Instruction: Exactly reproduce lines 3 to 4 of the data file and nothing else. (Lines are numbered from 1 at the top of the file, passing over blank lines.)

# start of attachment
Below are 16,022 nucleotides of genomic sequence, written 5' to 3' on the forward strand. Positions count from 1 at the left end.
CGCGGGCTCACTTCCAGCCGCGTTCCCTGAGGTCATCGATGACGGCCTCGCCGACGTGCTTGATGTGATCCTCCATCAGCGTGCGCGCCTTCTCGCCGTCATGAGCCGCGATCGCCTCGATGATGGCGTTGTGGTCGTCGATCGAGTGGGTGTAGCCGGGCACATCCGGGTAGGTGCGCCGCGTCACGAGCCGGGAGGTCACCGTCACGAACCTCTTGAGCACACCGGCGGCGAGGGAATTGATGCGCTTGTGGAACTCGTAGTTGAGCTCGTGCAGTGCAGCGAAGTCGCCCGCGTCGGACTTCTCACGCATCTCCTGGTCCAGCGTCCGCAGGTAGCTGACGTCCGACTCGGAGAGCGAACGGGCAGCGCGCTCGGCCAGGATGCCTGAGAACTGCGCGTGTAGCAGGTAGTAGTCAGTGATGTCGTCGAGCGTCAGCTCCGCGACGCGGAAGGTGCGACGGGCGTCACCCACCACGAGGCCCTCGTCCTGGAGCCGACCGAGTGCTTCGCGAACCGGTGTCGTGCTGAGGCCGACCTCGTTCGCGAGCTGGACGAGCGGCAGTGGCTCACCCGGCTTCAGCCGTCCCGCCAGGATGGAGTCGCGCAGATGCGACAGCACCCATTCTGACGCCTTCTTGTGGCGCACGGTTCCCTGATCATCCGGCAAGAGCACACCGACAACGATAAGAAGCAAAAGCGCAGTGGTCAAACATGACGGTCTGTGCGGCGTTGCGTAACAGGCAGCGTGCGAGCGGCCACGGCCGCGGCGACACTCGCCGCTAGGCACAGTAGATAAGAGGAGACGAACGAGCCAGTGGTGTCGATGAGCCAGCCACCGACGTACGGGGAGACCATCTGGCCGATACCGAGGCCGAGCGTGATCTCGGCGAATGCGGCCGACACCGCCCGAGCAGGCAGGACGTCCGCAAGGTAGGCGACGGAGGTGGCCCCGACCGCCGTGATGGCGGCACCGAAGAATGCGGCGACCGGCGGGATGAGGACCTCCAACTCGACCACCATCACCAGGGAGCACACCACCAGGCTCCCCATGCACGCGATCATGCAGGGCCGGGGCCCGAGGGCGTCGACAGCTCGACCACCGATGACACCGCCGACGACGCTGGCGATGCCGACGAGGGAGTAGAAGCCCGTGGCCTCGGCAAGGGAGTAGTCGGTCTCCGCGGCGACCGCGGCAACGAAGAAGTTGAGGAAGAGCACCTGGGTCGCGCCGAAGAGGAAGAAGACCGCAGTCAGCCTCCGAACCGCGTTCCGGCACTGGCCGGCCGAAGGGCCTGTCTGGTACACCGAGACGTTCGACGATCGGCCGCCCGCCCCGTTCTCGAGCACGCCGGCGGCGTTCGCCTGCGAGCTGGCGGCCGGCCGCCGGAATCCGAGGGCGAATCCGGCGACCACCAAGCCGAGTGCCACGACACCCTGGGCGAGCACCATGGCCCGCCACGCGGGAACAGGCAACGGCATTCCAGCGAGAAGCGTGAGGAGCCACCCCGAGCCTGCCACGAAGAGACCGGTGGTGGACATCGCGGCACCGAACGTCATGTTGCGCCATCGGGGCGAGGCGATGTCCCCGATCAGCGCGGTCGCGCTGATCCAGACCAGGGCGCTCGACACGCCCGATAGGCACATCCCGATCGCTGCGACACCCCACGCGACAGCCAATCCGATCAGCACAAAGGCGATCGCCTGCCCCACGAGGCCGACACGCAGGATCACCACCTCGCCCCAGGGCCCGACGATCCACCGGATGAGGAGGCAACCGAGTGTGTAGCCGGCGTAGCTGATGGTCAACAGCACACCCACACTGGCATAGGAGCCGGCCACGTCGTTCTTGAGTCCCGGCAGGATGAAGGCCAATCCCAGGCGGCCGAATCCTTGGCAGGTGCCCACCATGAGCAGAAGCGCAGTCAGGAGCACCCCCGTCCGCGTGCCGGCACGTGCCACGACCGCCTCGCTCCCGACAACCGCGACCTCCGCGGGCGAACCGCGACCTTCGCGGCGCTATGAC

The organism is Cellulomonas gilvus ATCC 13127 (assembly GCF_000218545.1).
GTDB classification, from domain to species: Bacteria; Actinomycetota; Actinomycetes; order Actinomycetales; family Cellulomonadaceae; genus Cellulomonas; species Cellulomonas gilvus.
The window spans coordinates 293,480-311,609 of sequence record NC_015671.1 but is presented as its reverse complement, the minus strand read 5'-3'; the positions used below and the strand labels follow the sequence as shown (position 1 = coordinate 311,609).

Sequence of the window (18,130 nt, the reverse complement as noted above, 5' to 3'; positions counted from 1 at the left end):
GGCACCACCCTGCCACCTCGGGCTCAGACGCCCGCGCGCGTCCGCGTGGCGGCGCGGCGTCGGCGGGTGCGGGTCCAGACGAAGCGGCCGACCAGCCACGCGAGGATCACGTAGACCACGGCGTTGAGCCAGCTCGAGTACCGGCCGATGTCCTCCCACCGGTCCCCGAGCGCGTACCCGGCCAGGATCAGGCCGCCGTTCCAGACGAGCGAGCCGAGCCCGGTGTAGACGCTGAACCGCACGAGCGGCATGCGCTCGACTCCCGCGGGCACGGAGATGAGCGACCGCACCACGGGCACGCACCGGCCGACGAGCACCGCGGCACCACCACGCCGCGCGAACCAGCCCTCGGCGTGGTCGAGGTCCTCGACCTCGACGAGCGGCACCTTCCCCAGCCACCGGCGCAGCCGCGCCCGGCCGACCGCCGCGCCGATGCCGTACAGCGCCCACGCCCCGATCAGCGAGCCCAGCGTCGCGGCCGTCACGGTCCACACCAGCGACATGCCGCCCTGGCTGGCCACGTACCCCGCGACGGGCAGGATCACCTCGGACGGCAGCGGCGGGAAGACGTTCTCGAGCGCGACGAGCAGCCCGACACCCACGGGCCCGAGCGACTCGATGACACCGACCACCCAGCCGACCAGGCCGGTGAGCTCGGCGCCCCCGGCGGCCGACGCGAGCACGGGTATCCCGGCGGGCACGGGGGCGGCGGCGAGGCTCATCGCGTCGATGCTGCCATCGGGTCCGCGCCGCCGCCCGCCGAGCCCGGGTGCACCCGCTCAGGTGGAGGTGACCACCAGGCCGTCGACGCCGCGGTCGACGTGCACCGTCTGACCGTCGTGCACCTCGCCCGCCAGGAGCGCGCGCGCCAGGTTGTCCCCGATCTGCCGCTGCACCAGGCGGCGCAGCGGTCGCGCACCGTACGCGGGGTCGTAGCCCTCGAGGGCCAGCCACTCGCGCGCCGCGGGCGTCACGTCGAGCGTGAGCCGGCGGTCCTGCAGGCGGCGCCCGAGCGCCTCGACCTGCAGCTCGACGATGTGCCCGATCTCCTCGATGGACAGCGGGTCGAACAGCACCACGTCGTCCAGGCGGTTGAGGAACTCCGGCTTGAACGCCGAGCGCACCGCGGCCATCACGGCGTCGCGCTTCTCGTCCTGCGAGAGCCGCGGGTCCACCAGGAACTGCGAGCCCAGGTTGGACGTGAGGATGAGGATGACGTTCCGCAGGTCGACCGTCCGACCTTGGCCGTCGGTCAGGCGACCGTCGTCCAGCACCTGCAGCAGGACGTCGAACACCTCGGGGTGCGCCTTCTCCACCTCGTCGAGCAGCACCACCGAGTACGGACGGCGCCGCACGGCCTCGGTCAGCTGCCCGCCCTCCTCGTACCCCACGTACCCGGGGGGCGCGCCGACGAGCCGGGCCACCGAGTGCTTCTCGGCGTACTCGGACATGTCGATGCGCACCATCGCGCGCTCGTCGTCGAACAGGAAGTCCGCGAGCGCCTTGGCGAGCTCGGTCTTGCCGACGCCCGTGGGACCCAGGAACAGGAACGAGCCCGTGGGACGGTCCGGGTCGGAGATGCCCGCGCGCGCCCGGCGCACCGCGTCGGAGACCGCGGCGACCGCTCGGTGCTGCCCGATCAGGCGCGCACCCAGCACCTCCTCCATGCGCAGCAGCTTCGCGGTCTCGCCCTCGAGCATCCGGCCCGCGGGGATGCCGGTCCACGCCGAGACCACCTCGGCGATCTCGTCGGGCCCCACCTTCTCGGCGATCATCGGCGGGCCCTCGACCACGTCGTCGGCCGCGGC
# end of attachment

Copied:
The organism is Cellulomonas gilvus ATCC 13127 (assembly GCF_000218545.1).
GTDB classification, from domain to species: Bacteria; Actinomycetota; Actinomycetes; order Actinomycetales; family Cellulomonadaceae; genus Cellulomonas; species Cellulomonas gilvus.